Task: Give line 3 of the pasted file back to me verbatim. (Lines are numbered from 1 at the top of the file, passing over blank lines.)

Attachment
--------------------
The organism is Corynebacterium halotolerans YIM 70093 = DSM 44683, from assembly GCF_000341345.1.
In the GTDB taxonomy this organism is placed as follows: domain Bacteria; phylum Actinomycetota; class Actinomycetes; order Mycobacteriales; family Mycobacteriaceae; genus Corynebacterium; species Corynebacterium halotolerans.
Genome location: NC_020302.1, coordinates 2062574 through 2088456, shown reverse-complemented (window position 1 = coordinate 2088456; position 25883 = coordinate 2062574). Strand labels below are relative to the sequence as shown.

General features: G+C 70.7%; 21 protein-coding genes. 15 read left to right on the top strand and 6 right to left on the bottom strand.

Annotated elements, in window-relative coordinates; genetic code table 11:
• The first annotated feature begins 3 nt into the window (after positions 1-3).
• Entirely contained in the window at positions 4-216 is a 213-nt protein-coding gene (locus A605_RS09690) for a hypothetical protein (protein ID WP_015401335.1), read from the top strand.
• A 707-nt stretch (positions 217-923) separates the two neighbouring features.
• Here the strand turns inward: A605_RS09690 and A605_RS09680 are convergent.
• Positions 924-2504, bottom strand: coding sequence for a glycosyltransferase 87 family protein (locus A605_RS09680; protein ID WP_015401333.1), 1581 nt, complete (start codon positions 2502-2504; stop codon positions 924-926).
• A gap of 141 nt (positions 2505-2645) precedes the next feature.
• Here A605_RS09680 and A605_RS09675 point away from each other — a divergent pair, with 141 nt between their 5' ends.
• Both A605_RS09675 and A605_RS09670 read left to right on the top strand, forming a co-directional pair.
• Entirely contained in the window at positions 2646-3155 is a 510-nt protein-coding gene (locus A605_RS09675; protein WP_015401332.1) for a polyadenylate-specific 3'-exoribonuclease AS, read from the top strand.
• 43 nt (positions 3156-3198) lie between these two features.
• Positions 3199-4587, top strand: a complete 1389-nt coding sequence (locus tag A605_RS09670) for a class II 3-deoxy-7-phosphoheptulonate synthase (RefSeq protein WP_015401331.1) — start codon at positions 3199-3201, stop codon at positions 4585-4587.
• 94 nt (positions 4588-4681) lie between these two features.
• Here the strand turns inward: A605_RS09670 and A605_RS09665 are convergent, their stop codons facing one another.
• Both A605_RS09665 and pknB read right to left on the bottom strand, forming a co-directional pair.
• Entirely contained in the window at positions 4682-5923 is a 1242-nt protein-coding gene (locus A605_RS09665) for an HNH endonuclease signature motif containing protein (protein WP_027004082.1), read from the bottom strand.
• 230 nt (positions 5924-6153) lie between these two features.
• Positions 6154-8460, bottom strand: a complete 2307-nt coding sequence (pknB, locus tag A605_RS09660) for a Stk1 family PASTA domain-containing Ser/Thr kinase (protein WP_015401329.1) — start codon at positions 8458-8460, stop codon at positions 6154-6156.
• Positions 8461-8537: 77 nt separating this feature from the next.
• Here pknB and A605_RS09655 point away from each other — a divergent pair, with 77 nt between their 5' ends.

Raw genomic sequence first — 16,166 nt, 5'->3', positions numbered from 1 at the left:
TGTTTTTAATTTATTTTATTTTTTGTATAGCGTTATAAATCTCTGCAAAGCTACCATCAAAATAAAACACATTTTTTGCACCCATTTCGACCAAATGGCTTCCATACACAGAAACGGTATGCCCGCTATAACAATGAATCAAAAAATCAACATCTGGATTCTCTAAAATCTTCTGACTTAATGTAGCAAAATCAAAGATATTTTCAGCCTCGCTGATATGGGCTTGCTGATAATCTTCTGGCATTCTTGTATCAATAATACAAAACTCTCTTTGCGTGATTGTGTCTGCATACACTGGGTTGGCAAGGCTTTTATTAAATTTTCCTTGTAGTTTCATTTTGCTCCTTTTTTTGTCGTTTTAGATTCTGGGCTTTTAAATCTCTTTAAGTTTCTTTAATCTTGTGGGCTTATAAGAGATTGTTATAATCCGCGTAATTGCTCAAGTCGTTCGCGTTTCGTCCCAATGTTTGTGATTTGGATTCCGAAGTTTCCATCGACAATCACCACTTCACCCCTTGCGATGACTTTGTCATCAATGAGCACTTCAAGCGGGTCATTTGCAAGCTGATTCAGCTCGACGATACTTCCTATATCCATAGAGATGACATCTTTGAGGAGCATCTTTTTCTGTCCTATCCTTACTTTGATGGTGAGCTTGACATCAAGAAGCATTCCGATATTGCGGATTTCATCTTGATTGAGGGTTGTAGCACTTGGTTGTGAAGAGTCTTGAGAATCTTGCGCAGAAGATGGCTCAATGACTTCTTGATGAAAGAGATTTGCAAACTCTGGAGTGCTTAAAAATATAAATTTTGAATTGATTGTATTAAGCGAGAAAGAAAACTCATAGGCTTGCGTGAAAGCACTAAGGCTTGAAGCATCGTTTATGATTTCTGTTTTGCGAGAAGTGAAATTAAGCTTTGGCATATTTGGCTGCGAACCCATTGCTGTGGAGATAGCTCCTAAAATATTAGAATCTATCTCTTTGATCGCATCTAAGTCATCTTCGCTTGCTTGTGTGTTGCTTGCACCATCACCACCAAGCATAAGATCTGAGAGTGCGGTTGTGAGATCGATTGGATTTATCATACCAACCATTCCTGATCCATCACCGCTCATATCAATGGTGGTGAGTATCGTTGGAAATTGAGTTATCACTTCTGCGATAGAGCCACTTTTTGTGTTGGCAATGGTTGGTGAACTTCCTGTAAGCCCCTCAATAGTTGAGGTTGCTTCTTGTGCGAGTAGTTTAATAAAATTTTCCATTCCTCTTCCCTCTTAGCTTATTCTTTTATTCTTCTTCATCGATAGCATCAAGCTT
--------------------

Genome location: NC_020302.1, coordinates 2062574 through 2088456, shown reverse-complemented (window position 1 = coordinate 2088456; position 25883 = coordinate 2062574). Strand labels below are relative to the sequence as shown.